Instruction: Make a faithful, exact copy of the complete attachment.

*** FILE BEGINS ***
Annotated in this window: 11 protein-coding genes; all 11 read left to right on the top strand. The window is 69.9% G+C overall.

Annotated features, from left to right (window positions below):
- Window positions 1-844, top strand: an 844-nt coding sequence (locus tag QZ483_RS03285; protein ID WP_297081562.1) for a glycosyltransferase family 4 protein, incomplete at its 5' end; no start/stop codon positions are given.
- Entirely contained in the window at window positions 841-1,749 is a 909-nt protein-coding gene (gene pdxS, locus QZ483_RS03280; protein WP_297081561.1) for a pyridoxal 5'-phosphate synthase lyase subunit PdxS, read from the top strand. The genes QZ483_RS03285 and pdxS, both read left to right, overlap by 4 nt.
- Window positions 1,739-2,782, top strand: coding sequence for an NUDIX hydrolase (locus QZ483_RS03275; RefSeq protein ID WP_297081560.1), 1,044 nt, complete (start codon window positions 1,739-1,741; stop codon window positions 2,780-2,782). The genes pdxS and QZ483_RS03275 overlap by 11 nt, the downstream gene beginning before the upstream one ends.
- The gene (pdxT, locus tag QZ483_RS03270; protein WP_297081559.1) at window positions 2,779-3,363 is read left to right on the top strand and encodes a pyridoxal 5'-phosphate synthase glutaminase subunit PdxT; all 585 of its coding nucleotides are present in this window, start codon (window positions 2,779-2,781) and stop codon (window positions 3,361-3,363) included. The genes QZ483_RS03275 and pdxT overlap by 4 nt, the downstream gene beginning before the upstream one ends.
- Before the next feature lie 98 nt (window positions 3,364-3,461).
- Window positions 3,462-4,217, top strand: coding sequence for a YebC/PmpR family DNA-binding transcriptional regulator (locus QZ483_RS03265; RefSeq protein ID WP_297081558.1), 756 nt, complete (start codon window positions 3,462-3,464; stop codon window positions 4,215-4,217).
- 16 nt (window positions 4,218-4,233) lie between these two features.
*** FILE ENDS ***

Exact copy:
Annotated in this window: 11 protein-coding genes; all 11 read left to right on the top strand. The window is 69.9% G+C overall.

Annotated features, from left to right (window positions below):
- Window positions 1-844, top strand: an 844-nt coding sequence (locus tag QZ483_RS03285; protein ID WP_297081562.1) for a glycosyltransferase family 4 protein, incomplete at its 5' end; no start/stop codon positions are given.
- Entirely contained in the window at window positions 841-1,749 is a 909-nt protein-coding gene (gene pdxS, locus QZ483_RS03280; protein WP_297081561.1) for a pyridoxal 5'-phosphate synthase lyase subunit PdxS, read from the top strand. The genes QZ483_RS03285 and pdxS, both read left to right, overlap by 4 nt.
- Window positions 1,739-2,782, top strand: coding sequence for an NUDIX hydrolase (locus QZ483_RS03275; RefSeq protein ID WP_297081560.1), 1,044 nt, complete (start codon window positions 1,739-1,741; stop codon window positions 2,780-2,782). The genes pdxS and QZ483_RS03275 overlap by 11 nt, the downstream gene beginning before the upstream one ends.
- The gene (pdxT, locus tag QZ483_RS03270; protein WP_297081559.1) at window positions 2,779-3,363 is read left to right on the top strand and encodes a pyridoxal 5'-phosphate synthase glutaminase subunit PdxT; all 585 of its coding nucleotides are present in this window, start codon (window positions 2,779-2,781) and stop codon (window positions 3,361-3,363) included. The genes QZ483_RS03275 and pdxT overlap by 4 nt, the downstream gene beginning before the upstream one ends.
- Before the next feature lie 98 nt (window positions 3,364-3,461).
- Window positions 3,462-4,217, top strand: coding sequence for a YebC/PmpR family DNA-binding transcriptional regulator (locus QZ483_RS03265; RefSeq protein ID WP_297081558.1), 756 nt, complete (start codon window positions 3,462-3,464; stop codon window positions 4,215-4,217).
- 16 nt (window positions 4,218-4,233) lie between these two features.